The serene Abbaye Saint Hilaire, near Ménerbes, may not be as overrun with visitors as nearby Abbaye de Sénanque. But the remarkable architecture, setting and story behind it make this Carmelite abbey one of Vaucluse's best-kept secrets.
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A THUMBNAIL HISTORY
The Carmelites originally lived in caves on Mount Carmel in Palestine. When unrest in the Holy Land forced them to flee in the 13th century, some of these hermits ended up in Provence, attracted, perhaps, by the rolling hills carpeted with vines and olive trees which reminded them of their homeland.
This land just outside Ménerbes, a steep slope overlooking the Luberon valley, was already a religious site when the hermits arrived there. They lived in caves at first then, when it was built, the abbey itself. A stone in the cloister marks the date of its construction: 1254.
It's a quirk of French culture that individual citizens own some of the country's major monuments (another example in the area is the Château d'Ansouis). And that's the case too with the Abbaye Saint Hilaire. After the French Revolution it fell into private hands and eventually became a farm for nearly a century.
Then in 1961 René and Anne Marie Bride, a couple from Reims in the Champagne region, bought it as a holiday home for their family of seven children. "Nobody else wanted it," their daughter, Anne, recalls today. "But they had a coup de coeur" (it was a case of love at first sight).
It's not difficult to see what had deterred potential buyers. Only part of the abbey had electricity and there was no running water (its supply came from a spring and a fountain in Lacoste).
The earthquake of 1909 - which caused widespread damage throughout the region - had left the Abbaye Saint Hilaire with cracks and subsidence. And the olive groves tended by the monk had been devastated by the bitter winter of 1956.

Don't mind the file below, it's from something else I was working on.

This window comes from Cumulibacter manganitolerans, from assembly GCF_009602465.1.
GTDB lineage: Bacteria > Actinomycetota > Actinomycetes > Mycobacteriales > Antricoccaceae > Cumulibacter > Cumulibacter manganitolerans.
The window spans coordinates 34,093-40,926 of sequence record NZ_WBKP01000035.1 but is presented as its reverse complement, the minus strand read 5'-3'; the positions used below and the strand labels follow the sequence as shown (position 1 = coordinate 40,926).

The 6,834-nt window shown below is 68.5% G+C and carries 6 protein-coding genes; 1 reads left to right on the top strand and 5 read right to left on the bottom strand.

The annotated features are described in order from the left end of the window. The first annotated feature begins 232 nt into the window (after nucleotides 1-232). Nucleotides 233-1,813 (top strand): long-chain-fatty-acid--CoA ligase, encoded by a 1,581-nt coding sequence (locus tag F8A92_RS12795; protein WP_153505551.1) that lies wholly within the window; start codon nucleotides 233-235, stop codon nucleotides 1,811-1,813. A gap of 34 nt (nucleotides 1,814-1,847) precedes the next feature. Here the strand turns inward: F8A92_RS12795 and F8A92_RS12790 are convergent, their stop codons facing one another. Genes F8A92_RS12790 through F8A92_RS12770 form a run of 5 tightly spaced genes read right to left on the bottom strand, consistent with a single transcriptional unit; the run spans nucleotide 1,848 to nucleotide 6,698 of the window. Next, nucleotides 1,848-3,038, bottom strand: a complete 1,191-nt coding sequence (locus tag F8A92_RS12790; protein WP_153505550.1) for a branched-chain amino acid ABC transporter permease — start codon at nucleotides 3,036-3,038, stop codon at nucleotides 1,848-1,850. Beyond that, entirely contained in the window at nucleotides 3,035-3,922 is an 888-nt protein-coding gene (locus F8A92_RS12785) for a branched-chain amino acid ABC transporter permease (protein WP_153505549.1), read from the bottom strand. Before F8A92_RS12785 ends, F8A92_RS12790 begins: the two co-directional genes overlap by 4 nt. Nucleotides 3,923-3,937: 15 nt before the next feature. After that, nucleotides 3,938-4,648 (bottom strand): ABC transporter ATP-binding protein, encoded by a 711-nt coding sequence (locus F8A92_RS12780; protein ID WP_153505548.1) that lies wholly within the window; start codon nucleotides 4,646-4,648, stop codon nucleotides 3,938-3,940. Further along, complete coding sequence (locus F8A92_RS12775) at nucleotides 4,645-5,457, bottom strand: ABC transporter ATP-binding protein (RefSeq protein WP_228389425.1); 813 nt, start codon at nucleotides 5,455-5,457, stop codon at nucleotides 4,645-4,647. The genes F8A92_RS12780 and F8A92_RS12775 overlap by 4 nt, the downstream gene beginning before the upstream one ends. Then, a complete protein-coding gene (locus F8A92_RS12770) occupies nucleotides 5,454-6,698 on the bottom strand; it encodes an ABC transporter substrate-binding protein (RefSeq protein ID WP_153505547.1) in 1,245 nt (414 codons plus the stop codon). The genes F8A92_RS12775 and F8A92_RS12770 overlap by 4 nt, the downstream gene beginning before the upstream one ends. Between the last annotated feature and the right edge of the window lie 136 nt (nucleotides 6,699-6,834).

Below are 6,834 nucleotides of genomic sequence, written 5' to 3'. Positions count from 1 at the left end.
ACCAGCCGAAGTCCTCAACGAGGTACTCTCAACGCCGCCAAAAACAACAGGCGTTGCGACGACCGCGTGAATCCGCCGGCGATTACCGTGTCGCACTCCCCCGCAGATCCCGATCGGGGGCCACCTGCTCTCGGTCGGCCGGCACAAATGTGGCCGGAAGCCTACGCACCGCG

Not much remained of the monastic life. The previous owner had used the chapel as a barn, the refectory as a sheepfold and the kitchen as a stable.
The abbey had also been divided into two due to a split legacy (this is common in France due to the country's rigid inheritance laws). A wall ran down the middle of the chapter house and the cloister, which was full of rabbit hutches.
So it was all in a terrible state, and the restoration has been a true labour of love. The website for the Abbaye Saint Hilaire includes many old photographs of this titanic task, some with family members apparently helping out. Madame Bride's parents are buried in the chapel and her family retains its living quarters on the first floor.
The Abbaye Saint Hilaire was officially named a Monument Historique, or Historic Monument, in 1975, in part to protect the surrounding land against property developers.
Today it welcomes around 20,000 tourists and pilgrims a year, yet retains an aura of intimacy and privacy.
"We don't want more visitors," says Madame Bride. "We want to keep it peaceful and simple." She organises a small annual programme of conferences, concerts and masses, notably a traditional service to mark the Feast of the Assumption on 15 August, but is always turning down requests to stage events in the abbey itself or its spectacular grounds.
You can take a guided tour of the Abbaye Saint Hilaire by appointment. But it's easy to go round on your own and most people do this. The abbey is compact so you're unlikely to get lost and a leisurely visit, including the grounds, would take around half an hour.